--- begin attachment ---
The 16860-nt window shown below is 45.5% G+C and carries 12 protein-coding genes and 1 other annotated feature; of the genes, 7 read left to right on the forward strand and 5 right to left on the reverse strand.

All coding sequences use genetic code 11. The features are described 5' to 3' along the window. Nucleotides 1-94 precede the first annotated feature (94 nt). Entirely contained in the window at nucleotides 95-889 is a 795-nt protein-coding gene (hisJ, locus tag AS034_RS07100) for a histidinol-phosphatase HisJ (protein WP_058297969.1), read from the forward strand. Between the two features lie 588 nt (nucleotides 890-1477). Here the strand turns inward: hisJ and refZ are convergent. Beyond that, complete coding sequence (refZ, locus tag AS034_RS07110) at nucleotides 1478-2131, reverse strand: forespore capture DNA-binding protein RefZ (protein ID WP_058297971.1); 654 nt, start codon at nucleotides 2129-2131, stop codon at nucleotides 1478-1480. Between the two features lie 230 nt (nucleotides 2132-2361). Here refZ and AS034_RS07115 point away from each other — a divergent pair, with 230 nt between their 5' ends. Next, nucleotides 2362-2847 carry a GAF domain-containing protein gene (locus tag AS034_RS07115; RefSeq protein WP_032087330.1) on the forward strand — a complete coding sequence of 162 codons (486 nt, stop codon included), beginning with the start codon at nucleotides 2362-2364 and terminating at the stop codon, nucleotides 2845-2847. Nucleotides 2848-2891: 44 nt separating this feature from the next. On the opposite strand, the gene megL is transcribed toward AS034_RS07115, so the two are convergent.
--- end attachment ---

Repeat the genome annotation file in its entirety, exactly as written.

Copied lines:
The 16860-nt window shown below is 45.5% G+C and carries 12 protein-coding genes and 1 other annotated feature; of the genes, 7 read left to right on the forward strand and 5 right to left on the reverse strand.

All coding sequences use genetic code 11. The features are described 5' to 3' along the window. Nucleotides 1-94 precede the first annotated feature (94 nt). Entirely contained in the window at nucleotides 95-889 is a 795-nt protein-coding gene (hisJ, locus tag AS034_RS07100) for a histidinol-phosphatase HisJ (protein WP_058297969.1), read from the forward strand. Between the two features lie 588 nt (nucleotides 890-1477). Here the strand turns inward: hisJ and refZ are convergent. Beyond that, complete coding sequence (refZ, locus tag AS034_RS07110) at nucleotides 1478-2131, reverse strand: forespore capture DNA-binding protein RefZ (protein ID WP_058297971.1); 654 nt, start codon at nucleotides 2129-2131, stop codon at nucleotides 1478-1480. Between the two features lie 230 nt (nucleotides 2132-2361). Here refZ and AS034_RS07115 point away from each other — a divergent pair, with 230 nt between their 5' ends. Next, nucleotides 2362-2847 carry a GAF domain-containing protein gene (locus tag AS034_RS07115; RefSeq protein WP_032087330.1) on the forward strand — a complete coding sequence of 162 codons (486 nt, stop codon included), beginning with the start codon at nucleotides 2362-2364 and terminating at the stop codon, nucleotides 2845-2847. Nucleotides 2848-2891: 44 nt separating this feature from the next. On the opposite strand, the gene megL is transcribed toward AS034_RS07115, so the two are convergent.